Who benefits from historical preservation grants? Museums and historical societies come to mind. But tourism, economic development, cultural affairs, even parks and recreation departments can find advantages with this type of funding as well. Or course, history is important for its own sake. Which is why the Department of Interior is offering National Maritime Heritage Grants to make sure our county's distinguished maritime past remains alive and vibrant.
The National Maritime Heritage Grants Program
This program funds both education and preservation activities that emphasize: historic maritime properties, maritime heritage collections, traditional maritime skills, and maritime history topics. Projects must have a public education component that reach a wide audience.
Projects for the education portion should address curation, instruction, and interpretation of the maritime resources in the following categories:
- Maritime heritage collections
- Maritime heritage area programs
- Maritime field programs
- Preservation of maritime skills
- Maritime resource replicas
- Facilities improvements
Projects for the preservation portion should address all facets of preservation planning and treatment including:
Selected Past Recipients
Although many grantees are historical societies, maritime museums, and nautical associations, we emphasized recipients beyond those categories to demonstrate that while preserving our seafaring heritage, other community interests can simultaneously benefit through the program as well.
- Philips Wharf Environmental Center - While helping to preserve the Chesapeake Bay, The Phillips Wharf Environmental Center will use their grant to expose diverse audiences to the experience of a "working waterfront."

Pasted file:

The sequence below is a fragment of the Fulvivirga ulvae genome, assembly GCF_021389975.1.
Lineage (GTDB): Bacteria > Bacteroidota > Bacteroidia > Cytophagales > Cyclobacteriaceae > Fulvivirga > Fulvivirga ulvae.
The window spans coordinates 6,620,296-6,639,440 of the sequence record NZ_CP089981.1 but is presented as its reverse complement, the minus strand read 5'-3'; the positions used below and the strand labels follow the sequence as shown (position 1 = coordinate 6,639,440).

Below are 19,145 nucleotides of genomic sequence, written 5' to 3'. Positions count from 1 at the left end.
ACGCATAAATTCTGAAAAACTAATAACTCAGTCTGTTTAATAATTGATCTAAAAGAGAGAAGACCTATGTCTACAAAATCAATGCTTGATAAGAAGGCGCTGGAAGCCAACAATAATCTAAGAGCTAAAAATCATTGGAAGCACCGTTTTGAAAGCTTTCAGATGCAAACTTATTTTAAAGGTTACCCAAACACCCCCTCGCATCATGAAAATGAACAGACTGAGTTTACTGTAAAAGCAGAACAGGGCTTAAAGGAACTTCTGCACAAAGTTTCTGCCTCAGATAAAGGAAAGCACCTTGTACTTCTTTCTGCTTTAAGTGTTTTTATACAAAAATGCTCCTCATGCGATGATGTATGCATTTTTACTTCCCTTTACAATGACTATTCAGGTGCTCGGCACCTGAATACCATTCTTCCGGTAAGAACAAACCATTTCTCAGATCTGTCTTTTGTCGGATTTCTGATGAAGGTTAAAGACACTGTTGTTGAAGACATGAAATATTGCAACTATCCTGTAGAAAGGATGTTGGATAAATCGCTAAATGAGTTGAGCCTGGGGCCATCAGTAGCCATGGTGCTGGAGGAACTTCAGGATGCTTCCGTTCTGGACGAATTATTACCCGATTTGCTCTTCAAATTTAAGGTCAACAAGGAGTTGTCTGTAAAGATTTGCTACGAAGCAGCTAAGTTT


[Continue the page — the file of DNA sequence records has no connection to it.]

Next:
- Mid-Atlantic Center for the Arts and Humanities - The Center will repaint the Cape May Lighthouse in an authentic color scheme.
- Greater Lockport Development Association - This project involves the restoration of the Erie Canal's Flight of Five, locks originally built in the 1800s that featured a unique adaption to the environment. Making them operational again will boost the city's reputation as a tourist destination.
- Papahana Hoolauna Public Outreach Project The traditional ocean navigation techniques of Hawai'i will be explored in this educational program.
- Oregon Museum of Science and Industry - will feature an interpretive exhibit featuring the USS Blueback (SS-581), one of the last diesel-electric propelled Naval submarines.
- Delaware Division of Parks and Recreation - The Vintage Indian River Life-Saving Station will be revived, complete with replicas of original accessories.
- Confederated Tribes of Grand Ronde - will develop interpretive displays that feature canoe making and the significance of these vessels among the indigenous peoples of the Northwest Coast.
- Diving With a Purpose - Diving students, especially minority diving students, will be trained in maritime archaeology so they can add to the body of archaeological knowledge as they SCUBA dive for recreation.
- University of South Carolina Foundation - Remember reading The Island of Blue Dolphins in grade school? Karana was a fictionalized character based on the true story of the Lone Women of San Nicolas Island . USC and the Channel Islands National Park have created a website that expands on the novel's historical context, and includes a standards-based curriculum to accompany it.
- Santa Barbara Maritime Museum - Yes, it is a maritime museum but we are including it anyway! Fourth grade California history students get to spend the night on a tall ship as the crew reenacts Richard Henry Dana's Two Years Before the Mast. (Oh, to be in the fourth grade again!)
Applying for National Maritime Heritage Grants
Eligible applicants are Native American tribes, state and local governments, academic institutions, and nonprofits. Apply by August 4, 2017. Those new to grants.gov can review a visual presentation to help them navigate the process.